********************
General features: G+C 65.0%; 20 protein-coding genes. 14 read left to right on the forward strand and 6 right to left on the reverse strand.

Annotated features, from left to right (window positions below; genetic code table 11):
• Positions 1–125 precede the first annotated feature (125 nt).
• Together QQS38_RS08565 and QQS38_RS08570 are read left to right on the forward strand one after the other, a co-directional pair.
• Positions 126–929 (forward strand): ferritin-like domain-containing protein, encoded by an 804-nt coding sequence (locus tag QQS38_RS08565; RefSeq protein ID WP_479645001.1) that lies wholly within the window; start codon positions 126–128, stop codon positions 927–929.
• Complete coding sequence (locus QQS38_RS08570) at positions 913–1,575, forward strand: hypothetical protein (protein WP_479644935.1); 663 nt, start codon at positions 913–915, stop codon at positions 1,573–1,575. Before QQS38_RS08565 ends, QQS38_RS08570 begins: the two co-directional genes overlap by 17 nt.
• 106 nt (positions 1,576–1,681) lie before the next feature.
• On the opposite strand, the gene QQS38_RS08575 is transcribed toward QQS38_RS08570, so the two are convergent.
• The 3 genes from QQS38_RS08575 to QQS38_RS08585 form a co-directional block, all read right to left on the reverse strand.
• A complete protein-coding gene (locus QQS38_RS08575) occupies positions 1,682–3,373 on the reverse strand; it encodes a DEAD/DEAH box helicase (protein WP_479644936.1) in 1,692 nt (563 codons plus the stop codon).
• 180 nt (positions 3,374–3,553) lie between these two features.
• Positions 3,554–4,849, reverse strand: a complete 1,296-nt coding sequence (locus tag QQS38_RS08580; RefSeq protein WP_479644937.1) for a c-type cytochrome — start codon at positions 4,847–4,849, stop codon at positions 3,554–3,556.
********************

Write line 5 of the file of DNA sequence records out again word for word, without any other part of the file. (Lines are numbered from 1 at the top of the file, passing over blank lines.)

• Positions 126–929 (forward strand): ferritin-like domain-containing protein, encoded by an 804-nt coding sequence (locus tag QQS38_RS08565; RefSeq protein ID WP_479645001.1) that lies wholly within the window; start codon positions 126–128, stop codon positions 927–929.